four percent, or more than 5 million, drank 5 or more drinks within a two-hour period on at least one occasion in the previous month. Seventy-eight percent, or more than 11.6 million, had consumed alcohol at some point in their lives and 29 percent, or 4.3 million, reported starting to drink before age 13. Thirteen percent, or 1.9 million, drove after drinking in the past 30 days and 31 percent, or 4.6 million, rode with a drinking driver. Five percent, or more than 700,000, drank at school in the past 30 days.
For some, heavy drinking begins even before high school. In 2001, according to the NHSDA, 2 percent of 12-year-olds and 3 percent of 13-year-olds consumed 5 or more drinks on at least one occasion in the past 30 days.
Not only is drinking by persons underage an illegal activity, but persons that age who drink are more likely than those who do not to engage in behaviors that pose a risk to their health and the health of others.
The greatest single mortality risk posed by underage drinking is traffic crashes. Traffic crashes are the leading cause of death in the United States for persons ages 4 to 34 (National Highway Traffic Safety Administration [NHTSA] 2002). According to the Fatality Analysis Reporting System of the NHTSA, in 2001, 39 percent of traffic deaths by those ages 16 to 20 involved a driver, passenger, or pedestrian who had been drinking (2,365/ 6,051) (NHTSA, 2001). Of course it is possible that some of the drinking drivers in those fatal crashes were 21 or older. In 2001, 1,884 drivers under age 21 in fatal motor vehicle crashes had positive blood alcohol levels, including 45 of whom were under age 16. Of those drivers, 1,109 died in those crashes. Many persons other than the drinking driver were also killed in those crashes. In 2001, 1,099 persons other than drinking drivers under age 21 died in fatal crashes when those drivers under age 21 were involved. Six hundred thirty were under age 21, and most of them (587) were passengers either in the vehicle driven by or struck by the drinking driver under age 21.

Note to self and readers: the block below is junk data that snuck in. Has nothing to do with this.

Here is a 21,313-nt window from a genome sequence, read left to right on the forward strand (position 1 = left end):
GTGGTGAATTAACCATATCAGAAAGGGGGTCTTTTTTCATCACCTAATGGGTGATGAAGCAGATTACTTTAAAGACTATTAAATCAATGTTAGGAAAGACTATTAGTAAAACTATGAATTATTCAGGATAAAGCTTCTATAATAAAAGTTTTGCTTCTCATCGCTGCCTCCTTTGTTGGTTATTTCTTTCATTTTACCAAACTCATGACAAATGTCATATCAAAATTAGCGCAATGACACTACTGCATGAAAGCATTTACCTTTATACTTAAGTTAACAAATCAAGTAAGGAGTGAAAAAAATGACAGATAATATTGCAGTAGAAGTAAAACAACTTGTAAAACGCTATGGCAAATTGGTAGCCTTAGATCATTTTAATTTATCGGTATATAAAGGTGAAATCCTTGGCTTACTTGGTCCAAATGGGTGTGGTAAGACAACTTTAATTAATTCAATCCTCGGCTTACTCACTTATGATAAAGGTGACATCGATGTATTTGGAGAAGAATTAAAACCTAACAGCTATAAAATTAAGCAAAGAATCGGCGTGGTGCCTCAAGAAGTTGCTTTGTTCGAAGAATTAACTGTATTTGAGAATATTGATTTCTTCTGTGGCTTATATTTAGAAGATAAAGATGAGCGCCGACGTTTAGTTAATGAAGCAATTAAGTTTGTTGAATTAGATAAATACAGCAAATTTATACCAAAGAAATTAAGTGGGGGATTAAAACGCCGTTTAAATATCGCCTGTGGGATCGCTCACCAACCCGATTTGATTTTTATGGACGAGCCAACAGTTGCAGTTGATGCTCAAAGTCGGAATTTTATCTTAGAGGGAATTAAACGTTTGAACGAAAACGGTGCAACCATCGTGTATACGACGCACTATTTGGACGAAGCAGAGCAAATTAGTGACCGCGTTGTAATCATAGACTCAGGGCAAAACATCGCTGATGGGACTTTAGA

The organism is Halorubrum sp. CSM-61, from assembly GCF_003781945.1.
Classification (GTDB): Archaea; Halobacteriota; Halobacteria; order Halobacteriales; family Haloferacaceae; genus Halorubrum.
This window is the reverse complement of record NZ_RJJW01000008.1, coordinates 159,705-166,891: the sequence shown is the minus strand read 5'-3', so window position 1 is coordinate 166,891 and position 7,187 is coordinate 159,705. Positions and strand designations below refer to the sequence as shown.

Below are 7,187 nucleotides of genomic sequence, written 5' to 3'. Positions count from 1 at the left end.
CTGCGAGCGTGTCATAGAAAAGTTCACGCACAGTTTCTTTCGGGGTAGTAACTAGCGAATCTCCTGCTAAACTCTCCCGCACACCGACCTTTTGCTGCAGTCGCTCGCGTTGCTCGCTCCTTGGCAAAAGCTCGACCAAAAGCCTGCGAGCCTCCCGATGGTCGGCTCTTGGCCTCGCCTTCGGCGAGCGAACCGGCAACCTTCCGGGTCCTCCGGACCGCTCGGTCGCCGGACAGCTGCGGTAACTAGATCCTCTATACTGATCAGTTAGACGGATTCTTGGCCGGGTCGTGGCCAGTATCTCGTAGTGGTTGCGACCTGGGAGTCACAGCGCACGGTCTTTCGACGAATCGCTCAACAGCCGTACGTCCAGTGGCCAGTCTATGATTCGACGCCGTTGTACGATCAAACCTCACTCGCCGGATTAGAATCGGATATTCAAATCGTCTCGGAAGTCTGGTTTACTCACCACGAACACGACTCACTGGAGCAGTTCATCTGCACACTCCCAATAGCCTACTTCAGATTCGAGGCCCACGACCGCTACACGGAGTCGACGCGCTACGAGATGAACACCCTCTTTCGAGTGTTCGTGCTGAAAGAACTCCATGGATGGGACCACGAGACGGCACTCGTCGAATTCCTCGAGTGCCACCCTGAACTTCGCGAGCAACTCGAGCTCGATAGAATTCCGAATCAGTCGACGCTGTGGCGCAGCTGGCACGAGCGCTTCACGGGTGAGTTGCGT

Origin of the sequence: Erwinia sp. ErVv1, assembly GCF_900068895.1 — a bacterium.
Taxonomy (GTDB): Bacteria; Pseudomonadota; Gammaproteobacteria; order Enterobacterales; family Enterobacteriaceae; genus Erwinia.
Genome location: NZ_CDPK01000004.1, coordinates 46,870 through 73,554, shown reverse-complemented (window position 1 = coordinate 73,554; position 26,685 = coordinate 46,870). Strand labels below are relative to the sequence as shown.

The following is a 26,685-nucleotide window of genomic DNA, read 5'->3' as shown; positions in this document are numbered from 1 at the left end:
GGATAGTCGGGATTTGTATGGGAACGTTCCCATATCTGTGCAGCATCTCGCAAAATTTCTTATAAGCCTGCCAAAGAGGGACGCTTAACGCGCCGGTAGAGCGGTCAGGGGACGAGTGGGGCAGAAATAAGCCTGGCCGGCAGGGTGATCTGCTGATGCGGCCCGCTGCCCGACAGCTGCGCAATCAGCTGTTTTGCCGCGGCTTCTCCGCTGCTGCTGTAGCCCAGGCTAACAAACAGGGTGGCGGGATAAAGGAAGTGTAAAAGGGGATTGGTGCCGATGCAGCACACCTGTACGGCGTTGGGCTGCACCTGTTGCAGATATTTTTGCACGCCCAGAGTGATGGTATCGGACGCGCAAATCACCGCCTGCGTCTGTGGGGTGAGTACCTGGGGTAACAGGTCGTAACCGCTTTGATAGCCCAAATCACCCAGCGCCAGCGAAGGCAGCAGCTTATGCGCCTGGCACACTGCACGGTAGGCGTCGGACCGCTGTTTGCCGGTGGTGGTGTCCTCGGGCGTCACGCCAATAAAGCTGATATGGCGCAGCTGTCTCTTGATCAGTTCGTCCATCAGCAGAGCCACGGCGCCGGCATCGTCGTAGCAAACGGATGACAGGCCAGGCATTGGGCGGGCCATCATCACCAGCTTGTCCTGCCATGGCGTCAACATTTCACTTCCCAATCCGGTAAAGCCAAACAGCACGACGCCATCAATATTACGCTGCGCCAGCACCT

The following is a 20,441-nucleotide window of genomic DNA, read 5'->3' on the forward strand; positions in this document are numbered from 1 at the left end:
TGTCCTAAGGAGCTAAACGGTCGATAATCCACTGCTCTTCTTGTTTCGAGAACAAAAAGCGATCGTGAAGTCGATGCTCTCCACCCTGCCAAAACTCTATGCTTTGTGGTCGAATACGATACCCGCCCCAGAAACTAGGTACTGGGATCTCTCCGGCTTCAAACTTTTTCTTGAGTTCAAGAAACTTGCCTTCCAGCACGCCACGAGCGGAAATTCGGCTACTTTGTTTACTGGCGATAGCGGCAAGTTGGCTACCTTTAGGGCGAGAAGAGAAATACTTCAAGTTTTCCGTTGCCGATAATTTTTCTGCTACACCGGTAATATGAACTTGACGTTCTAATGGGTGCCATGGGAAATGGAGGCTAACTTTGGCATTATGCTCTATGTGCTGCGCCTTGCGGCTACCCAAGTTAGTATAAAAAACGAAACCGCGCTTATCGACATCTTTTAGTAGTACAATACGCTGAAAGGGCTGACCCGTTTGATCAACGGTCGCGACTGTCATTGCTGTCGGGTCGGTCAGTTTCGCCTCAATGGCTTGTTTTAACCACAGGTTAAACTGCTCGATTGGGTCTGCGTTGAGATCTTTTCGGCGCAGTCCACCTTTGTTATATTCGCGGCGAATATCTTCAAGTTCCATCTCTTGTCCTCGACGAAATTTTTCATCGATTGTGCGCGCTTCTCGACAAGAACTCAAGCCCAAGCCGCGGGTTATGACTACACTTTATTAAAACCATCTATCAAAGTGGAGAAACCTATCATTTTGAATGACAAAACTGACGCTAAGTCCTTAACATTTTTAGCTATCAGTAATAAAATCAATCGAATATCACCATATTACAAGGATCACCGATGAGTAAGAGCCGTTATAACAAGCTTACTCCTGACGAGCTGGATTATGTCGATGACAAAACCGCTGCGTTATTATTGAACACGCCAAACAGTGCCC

Epidemiologic research comparing drivers in single-vehicle fatal crashes with drivers operating motor vehicles at similar times on the same roadways who were not involved in fatal crashes has revealed that each 0.02 percent increase in blood alcohol level nearly doubles the risk of single-vehicle fatal crash involvement and that the risk of death increases with each drink